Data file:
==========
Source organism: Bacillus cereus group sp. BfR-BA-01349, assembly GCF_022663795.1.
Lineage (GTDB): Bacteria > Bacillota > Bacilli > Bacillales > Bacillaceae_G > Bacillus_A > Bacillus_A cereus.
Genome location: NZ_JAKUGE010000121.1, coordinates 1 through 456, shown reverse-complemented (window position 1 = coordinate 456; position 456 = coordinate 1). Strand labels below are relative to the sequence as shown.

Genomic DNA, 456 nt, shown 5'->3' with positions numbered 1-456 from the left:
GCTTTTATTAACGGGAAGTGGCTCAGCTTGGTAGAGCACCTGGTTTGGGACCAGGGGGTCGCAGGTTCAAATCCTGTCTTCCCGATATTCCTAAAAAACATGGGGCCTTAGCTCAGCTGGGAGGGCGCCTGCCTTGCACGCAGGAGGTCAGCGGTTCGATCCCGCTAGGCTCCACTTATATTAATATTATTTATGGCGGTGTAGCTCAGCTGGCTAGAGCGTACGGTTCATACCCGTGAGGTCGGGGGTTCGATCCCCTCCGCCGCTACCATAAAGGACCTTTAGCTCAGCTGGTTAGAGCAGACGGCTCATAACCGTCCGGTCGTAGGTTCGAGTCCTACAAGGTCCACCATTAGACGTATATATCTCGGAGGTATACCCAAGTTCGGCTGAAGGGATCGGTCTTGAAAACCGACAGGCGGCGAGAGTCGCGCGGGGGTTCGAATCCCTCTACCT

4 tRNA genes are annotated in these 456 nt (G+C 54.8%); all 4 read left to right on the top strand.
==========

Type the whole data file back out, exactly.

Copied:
Source organism: Bacillus cereus group sp. BfR-BA-01349, assembly GCF_022663795.1.
Lineage (GTDB): Bacteria > Bacillota > Bacilli > Bacillales > Bacillaceae_G > Bacillus_A > Bacillus_A cereus.
Genome location: NZ_JAKUGE010000121.1, coordinates 1 through 456, shown reverse-complemented (window position 1 = coordinate 456; position 456 = coordinate 1). Strand labels below are relative to the sequence as shown.

Genomic DNA, 456 nt, shown 5'->3' with positions numbered 1-456 from the left:
GCTTTTATTAACGGGAAGTGGCTCAGCTTGGTAGAGCACCTGGTTTGGGACCAGGGGGTCGCAGGTTCAAATCCTGTCTTCCCGATATTCCTAAAAAACATGGGGCCTTAGCTCAGCTGGGAGGGCGCCTGCCTTGCACGCAGGAGGTCAGCGGTTCGATCCCGCTAGGCTCCACTTATATTAATATTATTTATGGCGGTGTAGCTCAGCTGGCTAGAGCGTACGGTTCATACCCGTGAGGTCGGGGGTTCGATCCCCTCCGCCGCTACCATAAAGGACCTTTAGCTCAGCTGGTTAGAGCAGACGGCTCATAACCGTCCGGTCGTAGGTTCGAGTCCTACAAGGTCCACCATTAGACGTATATATCTCGGAGGTATACCCAAGTTCGGCTGAAGGGATCGGTCTTGAAAACCGACAGGCGGCGAGAGTCGCGCGGGGGTTCGAATCCCTCTACCT

4 tRNA genes are annotated in these 456 nt (G+C 54.8%); all 4 read left to right on the top strand.